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Prison riot 'lessons to be learnt'

Prisons minister Crispin Blunt has promised that lessons will be learnt after rampaging inmates torched buildings in an "unprecedented" jailhouse riot.

After examining the damage at Ford Open Prison near Arundel, West Sussex, Mr Blunt said an inquiry into the incident will examine what sparked the violence and whether insufficient staffing levels were to blame.

The comments came a day after offenders took control, smashed windows and set fire to buildings at the centre. It is thought the violence started after guards attempted to breathalyse inmates for contraband alcohol in the early hours of New Year's Day.

During the early stages of the rebellion, just two officers and four support staff were on duty, at a centre which holds around 500 inmates. The guards were forced to retreat as the violence increased. Scores of riot police and specialist prison officers were brought in before authorities eventually regained control.

By the time firefighters had managed to extinguish the flames, the rampage had destroyed a sizeable part of the complex. Rioters caused extensive damage to six accommodation blocks, a gym, mail room and snooker and pool rooms.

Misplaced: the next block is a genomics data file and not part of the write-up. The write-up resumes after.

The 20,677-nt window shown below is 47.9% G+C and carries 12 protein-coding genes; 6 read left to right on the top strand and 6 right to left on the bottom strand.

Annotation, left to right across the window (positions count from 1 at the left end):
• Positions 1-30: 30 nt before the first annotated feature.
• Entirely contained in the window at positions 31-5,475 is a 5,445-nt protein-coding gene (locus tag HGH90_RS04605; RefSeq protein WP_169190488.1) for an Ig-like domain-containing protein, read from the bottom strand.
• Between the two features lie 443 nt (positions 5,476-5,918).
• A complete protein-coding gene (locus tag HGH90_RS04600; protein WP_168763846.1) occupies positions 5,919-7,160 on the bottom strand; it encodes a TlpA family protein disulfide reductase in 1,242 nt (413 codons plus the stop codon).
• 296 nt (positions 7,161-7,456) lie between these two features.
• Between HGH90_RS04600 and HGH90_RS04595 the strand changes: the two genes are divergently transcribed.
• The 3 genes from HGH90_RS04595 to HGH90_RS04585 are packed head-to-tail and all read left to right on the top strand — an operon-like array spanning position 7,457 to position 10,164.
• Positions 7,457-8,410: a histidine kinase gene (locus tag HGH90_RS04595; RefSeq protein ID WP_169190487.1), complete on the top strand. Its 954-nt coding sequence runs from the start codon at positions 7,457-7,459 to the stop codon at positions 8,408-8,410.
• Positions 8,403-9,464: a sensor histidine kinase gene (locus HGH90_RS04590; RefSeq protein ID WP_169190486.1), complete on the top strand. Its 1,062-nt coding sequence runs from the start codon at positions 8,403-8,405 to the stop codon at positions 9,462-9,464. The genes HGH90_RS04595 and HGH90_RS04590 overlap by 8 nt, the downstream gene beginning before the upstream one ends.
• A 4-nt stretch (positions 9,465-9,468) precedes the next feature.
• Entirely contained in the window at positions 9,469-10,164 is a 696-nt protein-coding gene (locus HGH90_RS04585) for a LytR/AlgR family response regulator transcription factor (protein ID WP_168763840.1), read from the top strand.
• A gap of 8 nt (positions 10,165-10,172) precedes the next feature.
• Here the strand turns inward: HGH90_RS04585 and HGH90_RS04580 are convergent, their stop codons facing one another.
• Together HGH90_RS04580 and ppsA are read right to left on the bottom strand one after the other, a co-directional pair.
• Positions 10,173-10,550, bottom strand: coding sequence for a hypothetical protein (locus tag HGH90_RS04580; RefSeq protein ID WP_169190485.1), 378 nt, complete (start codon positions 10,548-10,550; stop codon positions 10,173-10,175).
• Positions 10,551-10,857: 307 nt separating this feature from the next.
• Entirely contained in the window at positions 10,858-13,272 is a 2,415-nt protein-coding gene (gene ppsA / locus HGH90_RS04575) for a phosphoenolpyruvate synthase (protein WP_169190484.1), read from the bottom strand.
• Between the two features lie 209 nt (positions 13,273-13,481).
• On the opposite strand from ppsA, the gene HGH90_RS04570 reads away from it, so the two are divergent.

On Sunday, Mr Blunt spent two hours talking to staff and inmates at HMP Ford ahead of a Prison Service inquiry into the incident. He said: "We must learn the lessons to make sure it does not recur."

The inquiry, which could take a month, will provide "policy and operational advice", he said. "At this stage I don't want to give any undertaking about it being published or not. It's an internal piece of work in the first instance."

He went on: "I also anticipate that there will be a police inquiry which may lead to criminal prosecutions. The pattern of behaviour of the perpetrators will be an issue."

The minister said the suitability of offenders being held at Ford, as well as the prisoners' access to alcohol, will need to be examined in the wake of the violence. In the aftermath of the rampage, it was claimed that drink had become a persistent problem at Ford.

Mark Freeman, deputy general secretary of the Prison Officers' Association, said that in the days leading up to the incident about 40 empty bottles of alcohol had been found. He likened recent attempts to test inmates for alcohol to "a scene out of Benny Hill", with officers chasing prisoners for days on end. He said the "prison mutiny" had been "a long time waiting to happen". He also criticised what he saw as the low level of staffing at the open prison.

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